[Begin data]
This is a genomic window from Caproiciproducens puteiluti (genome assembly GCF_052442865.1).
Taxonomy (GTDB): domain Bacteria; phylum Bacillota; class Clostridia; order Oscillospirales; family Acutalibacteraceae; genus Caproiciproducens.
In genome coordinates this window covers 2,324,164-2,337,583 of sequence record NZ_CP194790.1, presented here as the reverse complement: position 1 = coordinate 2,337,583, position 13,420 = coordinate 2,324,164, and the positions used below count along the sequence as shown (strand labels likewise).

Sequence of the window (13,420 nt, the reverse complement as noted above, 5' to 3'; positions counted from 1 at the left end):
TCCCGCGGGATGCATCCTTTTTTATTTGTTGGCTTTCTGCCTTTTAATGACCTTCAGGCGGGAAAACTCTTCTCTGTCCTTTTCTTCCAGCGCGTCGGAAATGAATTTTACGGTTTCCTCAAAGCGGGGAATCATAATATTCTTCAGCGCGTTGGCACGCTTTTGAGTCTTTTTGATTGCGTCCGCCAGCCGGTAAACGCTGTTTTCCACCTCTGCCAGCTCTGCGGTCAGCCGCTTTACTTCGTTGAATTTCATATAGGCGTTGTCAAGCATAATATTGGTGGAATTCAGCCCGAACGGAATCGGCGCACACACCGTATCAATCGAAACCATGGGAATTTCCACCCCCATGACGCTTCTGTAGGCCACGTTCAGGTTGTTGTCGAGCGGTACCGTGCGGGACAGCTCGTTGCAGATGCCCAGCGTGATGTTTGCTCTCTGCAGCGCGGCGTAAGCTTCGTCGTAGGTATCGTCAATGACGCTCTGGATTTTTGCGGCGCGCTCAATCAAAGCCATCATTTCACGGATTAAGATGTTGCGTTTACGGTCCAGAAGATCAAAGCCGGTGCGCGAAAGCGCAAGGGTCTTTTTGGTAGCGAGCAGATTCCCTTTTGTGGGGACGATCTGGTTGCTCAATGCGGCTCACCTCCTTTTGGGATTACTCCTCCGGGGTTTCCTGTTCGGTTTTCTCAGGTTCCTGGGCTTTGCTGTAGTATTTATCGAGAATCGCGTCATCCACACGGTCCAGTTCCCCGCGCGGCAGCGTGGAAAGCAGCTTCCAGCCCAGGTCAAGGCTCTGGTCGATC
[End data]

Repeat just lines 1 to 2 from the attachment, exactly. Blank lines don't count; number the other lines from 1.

This is a genomic window from Caproiciproducens puteiluti (genome assembly GCF_052442865.1).
Taxonomy (GTDB): domain Bacteria; phylum Bacillota; class Clostridia; order Oscillospirales; family Acutalibacteraceae; genus Caproiciproducens.